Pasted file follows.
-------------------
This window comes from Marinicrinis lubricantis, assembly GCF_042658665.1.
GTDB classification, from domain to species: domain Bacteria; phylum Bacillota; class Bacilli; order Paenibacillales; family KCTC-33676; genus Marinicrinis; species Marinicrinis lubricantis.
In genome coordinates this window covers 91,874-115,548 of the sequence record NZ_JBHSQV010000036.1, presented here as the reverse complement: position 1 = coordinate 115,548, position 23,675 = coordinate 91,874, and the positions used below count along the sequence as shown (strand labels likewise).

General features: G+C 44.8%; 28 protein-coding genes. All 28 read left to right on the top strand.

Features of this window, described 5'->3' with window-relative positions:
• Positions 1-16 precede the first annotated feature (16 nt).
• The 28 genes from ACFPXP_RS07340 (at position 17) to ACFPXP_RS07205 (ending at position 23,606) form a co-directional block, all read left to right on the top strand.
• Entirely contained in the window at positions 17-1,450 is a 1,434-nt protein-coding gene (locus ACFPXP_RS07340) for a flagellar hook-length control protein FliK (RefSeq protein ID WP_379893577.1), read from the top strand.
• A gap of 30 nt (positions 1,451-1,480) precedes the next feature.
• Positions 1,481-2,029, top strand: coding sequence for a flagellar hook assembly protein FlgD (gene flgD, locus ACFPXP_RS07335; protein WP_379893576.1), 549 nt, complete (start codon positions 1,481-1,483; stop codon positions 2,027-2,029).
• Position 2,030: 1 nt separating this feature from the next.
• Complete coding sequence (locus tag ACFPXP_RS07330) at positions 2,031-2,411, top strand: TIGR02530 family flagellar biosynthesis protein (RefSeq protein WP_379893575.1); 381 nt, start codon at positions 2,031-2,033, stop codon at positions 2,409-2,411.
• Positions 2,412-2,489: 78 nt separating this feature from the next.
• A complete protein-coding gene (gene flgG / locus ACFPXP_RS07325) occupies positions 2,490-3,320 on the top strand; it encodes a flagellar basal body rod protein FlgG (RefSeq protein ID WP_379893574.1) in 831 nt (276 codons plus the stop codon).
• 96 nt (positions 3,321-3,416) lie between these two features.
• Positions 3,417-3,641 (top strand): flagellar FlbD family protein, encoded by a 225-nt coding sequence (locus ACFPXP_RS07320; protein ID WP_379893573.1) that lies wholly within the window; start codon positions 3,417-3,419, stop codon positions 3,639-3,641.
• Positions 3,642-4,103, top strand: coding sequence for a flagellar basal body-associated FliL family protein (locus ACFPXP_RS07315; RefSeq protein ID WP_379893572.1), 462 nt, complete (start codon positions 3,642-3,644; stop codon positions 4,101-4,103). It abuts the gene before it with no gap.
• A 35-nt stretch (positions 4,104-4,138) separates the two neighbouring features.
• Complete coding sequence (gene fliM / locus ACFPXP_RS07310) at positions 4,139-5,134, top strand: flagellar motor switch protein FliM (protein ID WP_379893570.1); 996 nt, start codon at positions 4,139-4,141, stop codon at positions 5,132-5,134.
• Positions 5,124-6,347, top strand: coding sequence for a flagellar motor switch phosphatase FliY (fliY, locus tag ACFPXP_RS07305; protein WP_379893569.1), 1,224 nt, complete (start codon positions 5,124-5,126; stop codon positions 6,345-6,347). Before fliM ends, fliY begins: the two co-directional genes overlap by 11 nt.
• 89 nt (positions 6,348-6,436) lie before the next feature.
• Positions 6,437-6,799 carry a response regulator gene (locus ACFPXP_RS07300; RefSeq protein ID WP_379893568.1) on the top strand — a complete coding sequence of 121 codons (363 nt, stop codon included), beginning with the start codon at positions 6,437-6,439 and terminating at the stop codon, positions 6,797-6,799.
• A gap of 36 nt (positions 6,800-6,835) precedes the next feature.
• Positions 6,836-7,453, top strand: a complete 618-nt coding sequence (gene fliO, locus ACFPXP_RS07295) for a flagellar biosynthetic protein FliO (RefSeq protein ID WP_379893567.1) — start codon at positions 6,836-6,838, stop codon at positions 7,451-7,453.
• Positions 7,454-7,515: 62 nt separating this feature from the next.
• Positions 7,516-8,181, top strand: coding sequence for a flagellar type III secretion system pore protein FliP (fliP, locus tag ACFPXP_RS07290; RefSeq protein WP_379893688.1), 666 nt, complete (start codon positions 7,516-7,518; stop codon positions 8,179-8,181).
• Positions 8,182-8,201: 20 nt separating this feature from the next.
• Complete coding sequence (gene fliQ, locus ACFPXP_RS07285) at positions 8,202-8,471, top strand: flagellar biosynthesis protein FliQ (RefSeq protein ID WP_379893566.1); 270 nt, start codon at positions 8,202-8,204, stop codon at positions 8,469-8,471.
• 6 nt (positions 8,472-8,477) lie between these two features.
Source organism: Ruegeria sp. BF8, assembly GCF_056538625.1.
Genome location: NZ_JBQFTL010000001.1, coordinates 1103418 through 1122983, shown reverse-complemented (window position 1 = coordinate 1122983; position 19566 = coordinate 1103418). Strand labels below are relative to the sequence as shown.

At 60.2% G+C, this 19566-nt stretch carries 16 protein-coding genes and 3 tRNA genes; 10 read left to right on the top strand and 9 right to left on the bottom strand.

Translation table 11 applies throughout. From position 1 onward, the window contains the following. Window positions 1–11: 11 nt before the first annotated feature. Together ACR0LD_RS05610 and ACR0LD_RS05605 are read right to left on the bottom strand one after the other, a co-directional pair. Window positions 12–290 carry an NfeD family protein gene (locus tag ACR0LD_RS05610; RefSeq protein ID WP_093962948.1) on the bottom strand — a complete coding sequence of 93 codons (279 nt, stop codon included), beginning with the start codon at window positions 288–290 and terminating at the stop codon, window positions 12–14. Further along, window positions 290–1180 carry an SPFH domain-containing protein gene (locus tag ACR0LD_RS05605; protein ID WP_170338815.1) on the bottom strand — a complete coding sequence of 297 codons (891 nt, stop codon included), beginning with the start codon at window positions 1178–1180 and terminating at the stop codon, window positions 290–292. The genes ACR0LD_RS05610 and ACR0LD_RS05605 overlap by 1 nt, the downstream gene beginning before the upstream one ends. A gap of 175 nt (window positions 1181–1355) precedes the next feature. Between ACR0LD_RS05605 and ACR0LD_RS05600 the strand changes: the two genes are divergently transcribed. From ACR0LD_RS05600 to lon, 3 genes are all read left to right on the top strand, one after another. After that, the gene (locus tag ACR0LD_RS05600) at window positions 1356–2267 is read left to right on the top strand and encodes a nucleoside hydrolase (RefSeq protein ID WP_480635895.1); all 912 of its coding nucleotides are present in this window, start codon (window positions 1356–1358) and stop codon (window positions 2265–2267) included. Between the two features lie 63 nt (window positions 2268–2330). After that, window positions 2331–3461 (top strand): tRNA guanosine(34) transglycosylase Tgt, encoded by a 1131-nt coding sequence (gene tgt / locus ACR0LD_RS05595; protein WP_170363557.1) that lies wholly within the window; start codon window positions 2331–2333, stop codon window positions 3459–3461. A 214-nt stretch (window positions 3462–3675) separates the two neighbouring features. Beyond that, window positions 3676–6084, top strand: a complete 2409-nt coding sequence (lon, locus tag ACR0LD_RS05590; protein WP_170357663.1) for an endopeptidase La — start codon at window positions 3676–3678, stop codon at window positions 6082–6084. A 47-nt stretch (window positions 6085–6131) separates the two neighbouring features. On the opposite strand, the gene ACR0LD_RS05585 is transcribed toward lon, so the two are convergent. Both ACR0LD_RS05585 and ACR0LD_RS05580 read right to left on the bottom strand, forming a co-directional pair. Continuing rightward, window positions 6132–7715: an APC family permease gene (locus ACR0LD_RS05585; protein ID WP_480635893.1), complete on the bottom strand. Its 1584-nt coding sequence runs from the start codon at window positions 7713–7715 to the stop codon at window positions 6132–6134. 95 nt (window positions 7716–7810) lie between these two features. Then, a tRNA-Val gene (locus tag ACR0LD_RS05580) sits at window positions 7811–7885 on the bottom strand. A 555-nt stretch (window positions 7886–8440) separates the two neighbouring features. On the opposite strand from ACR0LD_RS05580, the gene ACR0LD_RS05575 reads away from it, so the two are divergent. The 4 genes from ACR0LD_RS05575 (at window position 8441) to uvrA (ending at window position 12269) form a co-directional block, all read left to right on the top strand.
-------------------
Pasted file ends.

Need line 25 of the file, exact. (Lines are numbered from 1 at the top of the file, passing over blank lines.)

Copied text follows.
• Positions 7,454-7,515: 62 nt separating this feature from the next.